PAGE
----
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A. J. Smith advance Army Corps arrived artillery assault Atlanta attack bank battery battle bayou Blair brevet bridge brigade Brigadier-General camp campaign Cape Fear River captured cavalry Chattanooga Colonel Colonel Sherman column command Confederate army Corinth Creek crossed Davis Decatur Department destroyed direction east enemy enemy's eral Fifteenth Corps fire flank force Fourteenth Corps front garrison Government Grant ground gunboats guns Halleck hill Howard hundred Hurlbut Illinois infantry intrenched Jackson Johnston Jonesboro Kentucky Kilpatrick Major-General McClernand McPherson Memphis ment miles military Mississippi Missouri morning moved movement night officers Ohio organized Osterhaus pontoon pontoon bridge position President prisoners railroad railway reached rear rebel regiments retreat River road Savannah Schofield sent Seventeenth Corps Sher Sherman ordered skirmishers Slocum Smith Smith's division soldiers Tennessee Thomas thousand tion troops Twentieth Corps Union Union army Vicksburg W. T. Sherman wounded Yazoo
Page 403 - Virginia on the following terms, to wit: Rolls of all the officers and men to be made in duplicate, one copy to be given to an officer to be designated by me, the other to be retained by such officer or officers as you may designate.
Page 418 - President directs me to say to you that he wishes you to have no conference with General Lee, unless it be for the capitulation of General Lee's army, or on some minor and purely military matter. He instructs me to say that you are not to decide, discuss, or confer upon any political question. Such questions the President holds in his own hands, and will submit them to no military conferences or conventions.
Page 166 - You are now Washington's legitimate successor, and occupy a position of almost dangerous elevation; but if you can continue as heretofore to be yourself, simple, honest, and unpretending, you will enjoy through life the respect and love of friends, and the homage of millions of human beings...
Page 343 - I disclaim on the part of my army any agency in this fire, but, on the contrary, claim that we saved what of Columbia remains unconsumed. And, without hesitation, I charge General Wade Hampton with having burned his own city of Columbia, not with a malicious intent, or as the manifestation of a silly "Roman stoicism," but from folly and want of sense in filling it with lint, cotton, and tinder.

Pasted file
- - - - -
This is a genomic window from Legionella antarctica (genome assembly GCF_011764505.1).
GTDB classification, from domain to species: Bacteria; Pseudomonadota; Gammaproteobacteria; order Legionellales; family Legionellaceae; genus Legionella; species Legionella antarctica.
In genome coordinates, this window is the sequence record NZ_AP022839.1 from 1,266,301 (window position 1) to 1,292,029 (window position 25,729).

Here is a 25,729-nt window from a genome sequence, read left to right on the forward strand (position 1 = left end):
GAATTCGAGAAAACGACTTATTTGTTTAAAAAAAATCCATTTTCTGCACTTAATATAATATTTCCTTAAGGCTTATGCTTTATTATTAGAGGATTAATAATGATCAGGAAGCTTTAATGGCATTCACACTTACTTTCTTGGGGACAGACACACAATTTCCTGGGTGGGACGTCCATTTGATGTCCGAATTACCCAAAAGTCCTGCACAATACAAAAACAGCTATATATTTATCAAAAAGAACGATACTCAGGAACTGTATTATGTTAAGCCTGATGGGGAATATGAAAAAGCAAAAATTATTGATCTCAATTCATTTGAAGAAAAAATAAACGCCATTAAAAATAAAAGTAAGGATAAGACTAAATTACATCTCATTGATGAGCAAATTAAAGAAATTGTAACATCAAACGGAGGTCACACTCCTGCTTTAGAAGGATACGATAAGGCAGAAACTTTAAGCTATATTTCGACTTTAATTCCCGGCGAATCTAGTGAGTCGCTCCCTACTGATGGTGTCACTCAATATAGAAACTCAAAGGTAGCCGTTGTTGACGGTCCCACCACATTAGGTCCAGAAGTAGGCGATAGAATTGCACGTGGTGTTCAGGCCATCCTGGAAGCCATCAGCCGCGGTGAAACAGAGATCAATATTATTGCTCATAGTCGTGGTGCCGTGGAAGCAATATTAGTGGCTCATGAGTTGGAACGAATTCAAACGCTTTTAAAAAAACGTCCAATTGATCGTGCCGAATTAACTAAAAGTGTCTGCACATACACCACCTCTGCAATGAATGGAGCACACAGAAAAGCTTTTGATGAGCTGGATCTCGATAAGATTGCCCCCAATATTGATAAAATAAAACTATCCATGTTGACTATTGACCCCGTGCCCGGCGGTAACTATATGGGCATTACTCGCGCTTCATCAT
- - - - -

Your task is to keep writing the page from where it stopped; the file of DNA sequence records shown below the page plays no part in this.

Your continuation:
Page 297 - I beg to present you, as a Christmas gift, the city of Savannah, with one hundred and fifty heavy guns and plenty of ammunition, and also about twenty-five thousand bales of cotton.
Page 266 - The army will forage liberally on the country during the march. To this end, each brigade commander will organize a good and sufficient foraging party, under the command of one or more discreet officers, who will gather near the route...
Page 324 - They can at any moment have peace simply by laying down their arms and submitting to -the national authority under the Constitution.
Page 224 - GENTLEMEN : I have your letter of the llth, in the nature of a petition to revoke my orders removing all the inhabitants from Atlanta. I have read it carefully, and give full credit to your statements of the distress that will be occasioned by it, and yet shall not revoke my orders, simply because my orders are not designed to meet the humanities of the case...
Page 397 - 3. The recognition, by the Executive of the United States of the several State governments, on their officers and legislatures taking the oath prescribed by the Constitution of the United States...
Page 506 - I admit my folly in embracing in a military convention any civil matters; but, unfortunately, such is the nature of our situation that they seem inextricably united, and I understood from you at Savannah that the financial state of the country demanded military success, and would warrant a little bending to policy.